UNDERSTANDING PRISONS: KEY ISSUES IN POLICY AND PRACTICE
'Few people can talk about prisons with the authority and experience that Andrew Coyle brings to his subject. A former prison governor, an academic author, an international activist and a practical reformer, Professor Coyle knows prisons inside and out, home and abroad, past and present. In "Understanding Prisons" he uses his impressive expertise to guide researchers through the changing world of the English prison. The result is an accessible, up-to-date, and highly informative book that will be welcomed by students and practitioners alike' - David Garland, NYU, author of "The Culture of Control".'Andrew Coyle has drawn on his lifelong experience of governing prisons in Scotland and England and, as the former Director of the International Centre for Prison Studies, Kings College, London, studying prisons worldwide. He has written a comprehensive account of the use of imprisonment and the character of prisons. He persuasively argues that our continued, extensive use of imprisonment cannot simply be explained or justified by the incidence of crime and could otherwise. His book merits close attention' - Rod Morgan, Chairman, Youth Justice Board.There are over nine million men, women and children in prison around the world, and the number of people in prison in England and Wales has increased significantly in recent years.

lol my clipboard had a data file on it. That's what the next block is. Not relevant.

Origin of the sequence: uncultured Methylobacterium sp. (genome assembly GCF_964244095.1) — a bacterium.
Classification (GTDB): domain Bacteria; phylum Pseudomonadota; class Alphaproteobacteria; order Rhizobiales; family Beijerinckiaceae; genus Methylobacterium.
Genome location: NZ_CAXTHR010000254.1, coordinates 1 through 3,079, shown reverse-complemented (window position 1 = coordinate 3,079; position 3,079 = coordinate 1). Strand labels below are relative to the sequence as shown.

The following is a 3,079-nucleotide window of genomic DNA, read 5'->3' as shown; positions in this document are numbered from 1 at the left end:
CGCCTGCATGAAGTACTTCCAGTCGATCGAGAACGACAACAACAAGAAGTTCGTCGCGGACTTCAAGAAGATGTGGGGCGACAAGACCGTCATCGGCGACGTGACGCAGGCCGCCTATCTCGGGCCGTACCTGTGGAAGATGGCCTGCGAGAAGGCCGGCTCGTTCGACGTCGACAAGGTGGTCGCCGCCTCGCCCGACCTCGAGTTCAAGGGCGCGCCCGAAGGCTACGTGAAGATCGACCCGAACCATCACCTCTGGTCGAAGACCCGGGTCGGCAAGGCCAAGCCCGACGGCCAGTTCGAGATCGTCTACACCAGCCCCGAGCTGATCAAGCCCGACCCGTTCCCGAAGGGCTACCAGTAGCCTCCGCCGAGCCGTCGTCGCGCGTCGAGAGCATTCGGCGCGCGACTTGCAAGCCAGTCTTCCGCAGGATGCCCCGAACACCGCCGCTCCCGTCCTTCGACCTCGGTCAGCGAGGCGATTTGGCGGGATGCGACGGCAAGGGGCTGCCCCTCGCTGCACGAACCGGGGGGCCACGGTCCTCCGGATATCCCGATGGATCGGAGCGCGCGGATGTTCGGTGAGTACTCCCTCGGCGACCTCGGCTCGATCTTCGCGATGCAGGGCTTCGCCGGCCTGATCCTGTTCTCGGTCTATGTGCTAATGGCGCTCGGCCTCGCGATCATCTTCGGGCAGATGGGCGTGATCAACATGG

Yet in many respects prison remains the last secretive public institution in our society. "Understanding Prisons" provides a unique, in-depth examination of prisons - how they function, what they achieve, and their historical and political context. The book: describes how prisons developed into their present form; looks at who is sent to prison and what happens to them while they are there; explains how the prison system and staff in England and Wales are organised; examines how order and control is maintained and how high security prisons operate; looks at prisoners' families and the wider community; and, offers a future vision of the prison system.